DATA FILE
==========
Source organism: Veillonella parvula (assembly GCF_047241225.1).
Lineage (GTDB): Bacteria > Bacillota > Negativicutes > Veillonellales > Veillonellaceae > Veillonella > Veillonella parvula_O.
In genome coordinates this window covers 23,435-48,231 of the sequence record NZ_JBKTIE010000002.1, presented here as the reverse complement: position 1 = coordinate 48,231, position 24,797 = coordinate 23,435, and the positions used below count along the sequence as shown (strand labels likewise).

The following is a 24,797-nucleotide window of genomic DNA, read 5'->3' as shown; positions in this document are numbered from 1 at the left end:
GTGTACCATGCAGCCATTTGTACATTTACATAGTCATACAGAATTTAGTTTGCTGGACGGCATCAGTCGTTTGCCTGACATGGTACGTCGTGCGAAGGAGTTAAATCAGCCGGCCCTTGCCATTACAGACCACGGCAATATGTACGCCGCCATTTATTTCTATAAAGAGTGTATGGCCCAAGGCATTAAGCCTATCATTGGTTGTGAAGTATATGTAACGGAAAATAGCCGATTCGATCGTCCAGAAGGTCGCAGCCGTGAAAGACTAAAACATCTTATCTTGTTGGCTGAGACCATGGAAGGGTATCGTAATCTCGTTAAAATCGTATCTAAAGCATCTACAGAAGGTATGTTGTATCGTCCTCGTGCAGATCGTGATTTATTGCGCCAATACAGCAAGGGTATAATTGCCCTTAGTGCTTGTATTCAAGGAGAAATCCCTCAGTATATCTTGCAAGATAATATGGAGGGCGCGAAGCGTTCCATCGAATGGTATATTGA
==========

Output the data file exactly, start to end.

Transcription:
Source organism: Veillonella parvula (assembly GCF_047241225.1).
Lineage (GTDB): Bacteria > Bacillota > Negativicutes > Veillonellales > Veillonellaceae > Veillonella > Veillonella parvula_O.
In genome coordinates this window covers 23,435-48,231 of the sequence record NZ_JBKTIE010000002.1, presented here as the reverse complement: position 1 = coordinate 48,231, position 24,797 = coordinate 23,435, and the positions used below count along the sequence as shown (strand labels likewise).

The following is a 24,797-nucleotide window of genomic DNA, read 5'->3' as shown; positions in this document are numbered from 1 at the left end:
GTGTACCATGCAGCCATTTGTACATTTACATAGTCATACAGAATTTAGTTTGCTGGACGGCATCAGTCGTTTGCCTGACATGGTACGTCGTGCGAAGGAGTTAAATCAGCCGGCCCTTGCCATTACAGACCACGGCAATATGTACGCCGCCATTTATTTCTATAAAGAGTGTATGGCCCAAGGCATTAAGCCTATCATTGGTTGTGAAGTATATGTAACGGAAAATAGCCGATTCGATCGTCCAGAAGGTCGCAGCCGTGAAAGACTAAAACATCTTATCTTGTTGGCTGAGACCATGGAAGGGTATCGTAATCTCGTTAAAATCGTATCTAAAGCATCTACAGAAGGTATGTTGTATCGTCCTCGTGCAGATCGTGATTTATTGCGCCAATACAGCAAGGGTATAATTGCCCTTAGTGCTTGTATTCAAGGAGAAATCCCTCAGTATATCTTGCAAGATAATATGGAGGGCGCGAAGCGTTCCATCGAATGGTATATTGA